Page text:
DENVER — Since the first week of January, the Colorado Department of Education (CDE) has been moving forward with in-person testing specifically for English language learners, testing that advocates have asked the state to cancel during the pandemic.
Now, those advocates are working to make sure Colorado families know their rights.
“We know that Latino and Black communities are the most impacted by COVID right now,” said Dr. Tania Hogan, the Director of Undergraduate Student Success at the University of Colorado Denver. Hogan is also the advocacy chair for the Colorado Association for Bilingual Education (CO-CABE).
"Our focus at CO-CABE has been the health and wellbeing of our families," Hogan said.
Unless the new administration deems the risks too great, most of Colorado's public-school students are on track to take statewide assessments known as Colorado Measures of Academic Success (CMAS) in late April/early May.
While English proficiency testing, also known as the ACCESS test, is currently being administered to thousands of Colorado K-12 students, despite the pandemic. A test that can only be done in-person from January 7 through March 12 when COVID cases are not under control in the state.
"I was an educator before coming to CU for 16 years. I learned this year that the English proficiency test is optional for parents," Hogan said.
According to the Colorado Department of Education (CDE), about 95,000 students took the ACCESS test last year, speaking and listening on shared equipment.
“Because there's a speaking portion to the test, we were hearing teachers concerns about the microphones being shared among students,” said Dr. Hogan. “But if students were wearing a mask, the microphone was not getting a clear reading on the test. Then they were being asked to take their masks off.”
Added risks, Hogan said, that she and other advocates were trying to prevent among an already suffering Latino Hispanic community in Colorado.
“Our plea has been based on both health and the social emotional wellbeing of our communities,” said Lucinda Soltero-Gonzalez, an assistant professor of literacy education at CU Denver, as well as a CO-CABE board member.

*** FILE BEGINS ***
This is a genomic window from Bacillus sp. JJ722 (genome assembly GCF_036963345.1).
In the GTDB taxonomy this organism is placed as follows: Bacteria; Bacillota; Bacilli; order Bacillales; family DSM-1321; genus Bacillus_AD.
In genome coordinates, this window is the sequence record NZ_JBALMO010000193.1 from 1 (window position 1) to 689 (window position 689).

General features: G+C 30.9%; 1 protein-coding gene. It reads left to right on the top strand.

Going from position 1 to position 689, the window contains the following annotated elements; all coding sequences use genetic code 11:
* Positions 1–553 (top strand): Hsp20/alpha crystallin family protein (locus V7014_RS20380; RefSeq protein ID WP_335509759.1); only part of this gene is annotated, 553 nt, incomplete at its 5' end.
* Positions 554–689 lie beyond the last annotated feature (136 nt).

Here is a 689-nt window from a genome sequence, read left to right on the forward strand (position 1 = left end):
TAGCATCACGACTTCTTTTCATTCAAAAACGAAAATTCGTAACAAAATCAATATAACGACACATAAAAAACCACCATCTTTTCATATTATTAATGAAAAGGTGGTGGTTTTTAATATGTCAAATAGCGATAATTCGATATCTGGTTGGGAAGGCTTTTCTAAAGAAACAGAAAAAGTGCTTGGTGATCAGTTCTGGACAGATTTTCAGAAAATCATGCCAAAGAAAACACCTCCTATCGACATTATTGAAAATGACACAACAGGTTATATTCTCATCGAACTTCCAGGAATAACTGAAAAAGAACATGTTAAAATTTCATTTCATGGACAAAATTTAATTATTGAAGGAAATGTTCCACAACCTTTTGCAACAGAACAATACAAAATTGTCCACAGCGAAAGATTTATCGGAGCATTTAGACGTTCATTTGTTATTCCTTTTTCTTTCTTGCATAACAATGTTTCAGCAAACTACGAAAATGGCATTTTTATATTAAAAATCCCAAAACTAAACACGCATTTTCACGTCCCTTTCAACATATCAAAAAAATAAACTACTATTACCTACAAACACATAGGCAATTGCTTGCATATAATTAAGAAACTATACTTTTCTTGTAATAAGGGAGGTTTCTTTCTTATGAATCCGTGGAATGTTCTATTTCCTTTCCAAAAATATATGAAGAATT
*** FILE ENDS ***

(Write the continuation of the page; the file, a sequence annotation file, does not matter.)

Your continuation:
Advocates like Soltero-Gonzalez and Hogan implored the state department of education to cancel the test last year.
“When we realized that tests were already starting, most districts are halfway in, we wanted to just make sure parents knew of their rights,” said Hogan, after nearly four weeks and approximately 120,000 in-person sessions of the four-part test having been completed in the state.
“We have heard from parents saying that their school principal has told them that they are required to send their kids to take the test,” said Soltero-Gonzalez. “As a parent, I have kids with an English learner designation and I want all parents to know that the access test is optional, even if it has already started to be administered at their school.”
CO-CABE created a waiver that parents can sign to opt their child out of testing. Members of the organization including Soltero-Gonzalez and Hogan have also volunteered to act as liaisons for parents who need help communicating that decision to their child’s school.
“It says, 'I have the right to opt out of this test. I know this isn't going to impact funding. I know you can't pressure me to come in and take this test,' and it’s available in both Spanish and English,” said Hogan about the waiver.
The CDE commissioner Katy Anthes would not cancel ACCESS testing this year, but extended the deadline for the English proficiency test one month, through mid-March. State education officials said they created materials for districts to use in order to communicate with parents about their right to opt out of the test. But they also said, it's up to the districts to share them.
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